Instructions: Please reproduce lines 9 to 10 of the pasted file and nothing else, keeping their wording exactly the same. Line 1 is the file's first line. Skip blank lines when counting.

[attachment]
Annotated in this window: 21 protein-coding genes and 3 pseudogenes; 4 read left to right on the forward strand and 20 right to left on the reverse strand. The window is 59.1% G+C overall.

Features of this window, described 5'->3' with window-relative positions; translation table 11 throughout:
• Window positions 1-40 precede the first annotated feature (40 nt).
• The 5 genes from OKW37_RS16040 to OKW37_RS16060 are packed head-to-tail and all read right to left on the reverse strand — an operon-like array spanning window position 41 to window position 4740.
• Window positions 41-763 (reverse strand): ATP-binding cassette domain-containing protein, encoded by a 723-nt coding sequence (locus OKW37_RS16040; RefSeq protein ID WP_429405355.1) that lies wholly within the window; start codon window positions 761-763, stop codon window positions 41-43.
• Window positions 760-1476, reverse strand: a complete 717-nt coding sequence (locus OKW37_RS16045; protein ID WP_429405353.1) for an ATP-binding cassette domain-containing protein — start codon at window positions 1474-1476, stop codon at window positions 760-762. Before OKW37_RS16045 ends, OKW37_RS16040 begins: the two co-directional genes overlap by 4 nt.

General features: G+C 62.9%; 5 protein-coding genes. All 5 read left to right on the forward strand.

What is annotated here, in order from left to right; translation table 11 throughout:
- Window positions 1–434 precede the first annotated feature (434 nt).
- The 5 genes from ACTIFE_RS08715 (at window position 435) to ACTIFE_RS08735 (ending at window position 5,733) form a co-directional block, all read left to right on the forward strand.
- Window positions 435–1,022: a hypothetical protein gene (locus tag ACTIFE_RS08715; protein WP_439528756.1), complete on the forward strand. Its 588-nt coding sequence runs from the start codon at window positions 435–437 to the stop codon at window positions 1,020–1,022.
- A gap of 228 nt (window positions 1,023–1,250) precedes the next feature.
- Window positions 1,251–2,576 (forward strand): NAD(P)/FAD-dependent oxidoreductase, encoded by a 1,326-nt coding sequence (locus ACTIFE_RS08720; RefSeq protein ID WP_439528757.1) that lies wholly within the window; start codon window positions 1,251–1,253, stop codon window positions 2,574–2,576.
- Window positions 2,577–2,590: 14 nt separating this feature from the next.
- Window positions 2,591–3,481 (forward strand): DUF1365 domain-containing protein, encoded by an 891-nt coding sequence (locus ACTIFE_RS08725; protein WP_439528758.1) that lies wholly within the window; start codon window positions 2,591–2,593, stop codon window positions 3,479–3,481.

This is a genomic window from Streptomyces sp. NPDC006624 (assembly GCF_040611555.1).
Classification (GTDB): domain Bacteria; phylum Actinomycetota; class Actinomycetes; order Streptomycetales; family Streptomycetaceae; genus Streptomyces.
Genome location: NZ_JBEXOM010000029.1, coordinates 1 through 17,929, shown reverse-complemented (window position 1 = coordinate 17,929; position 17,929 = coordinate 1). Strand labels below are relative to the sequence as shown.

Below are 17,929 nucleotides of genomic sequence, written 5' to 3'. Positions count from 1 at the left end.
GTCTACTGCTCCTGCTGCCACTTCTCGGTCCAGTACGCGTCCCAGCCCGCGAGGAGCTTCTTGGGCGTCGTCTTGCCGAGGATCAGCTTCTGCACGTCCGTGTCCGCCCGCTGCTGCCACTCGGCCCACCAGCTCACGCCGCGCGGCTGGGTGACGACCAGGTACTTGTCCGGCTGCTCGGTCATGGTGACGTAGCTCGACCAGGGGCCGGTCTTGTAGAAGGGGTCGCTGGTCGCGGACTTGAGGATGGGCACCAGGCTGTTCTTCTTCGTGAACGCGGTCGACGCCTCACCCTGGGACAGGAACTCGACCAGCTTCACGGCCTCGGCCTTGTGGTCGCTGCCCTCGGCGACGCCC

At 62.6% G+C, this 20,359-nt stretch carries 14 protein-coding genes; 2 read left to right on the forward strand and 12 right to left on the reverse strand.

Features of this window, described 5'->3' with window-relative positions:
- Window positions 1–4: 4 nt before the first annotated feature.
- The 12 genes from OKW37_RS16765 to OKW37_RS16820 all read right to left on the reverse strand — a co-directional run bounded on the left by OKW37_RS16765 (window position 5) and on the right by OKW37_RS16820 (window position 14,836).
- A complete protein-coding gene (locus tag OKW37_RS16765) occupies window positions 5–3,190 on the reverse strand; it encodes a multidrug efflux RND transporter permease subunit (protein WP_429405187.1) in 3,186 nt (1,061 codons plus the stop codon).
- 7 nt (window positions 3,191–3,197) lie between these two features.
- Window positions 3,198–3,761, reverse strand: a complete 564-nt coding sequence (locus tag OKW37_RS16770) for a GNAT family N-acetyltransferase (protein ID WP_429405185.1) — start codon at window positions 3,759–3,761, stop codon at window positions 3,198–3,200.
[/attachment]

- Window positions 1–434 precede the first annotated feature (434 nt).
- The 5 genes from ACTIFE_RS08715 (at window position 435) to ACTIFE_RS08735 (ending at window position 5,733) form a co-directional block, all read left to right on the forward strand.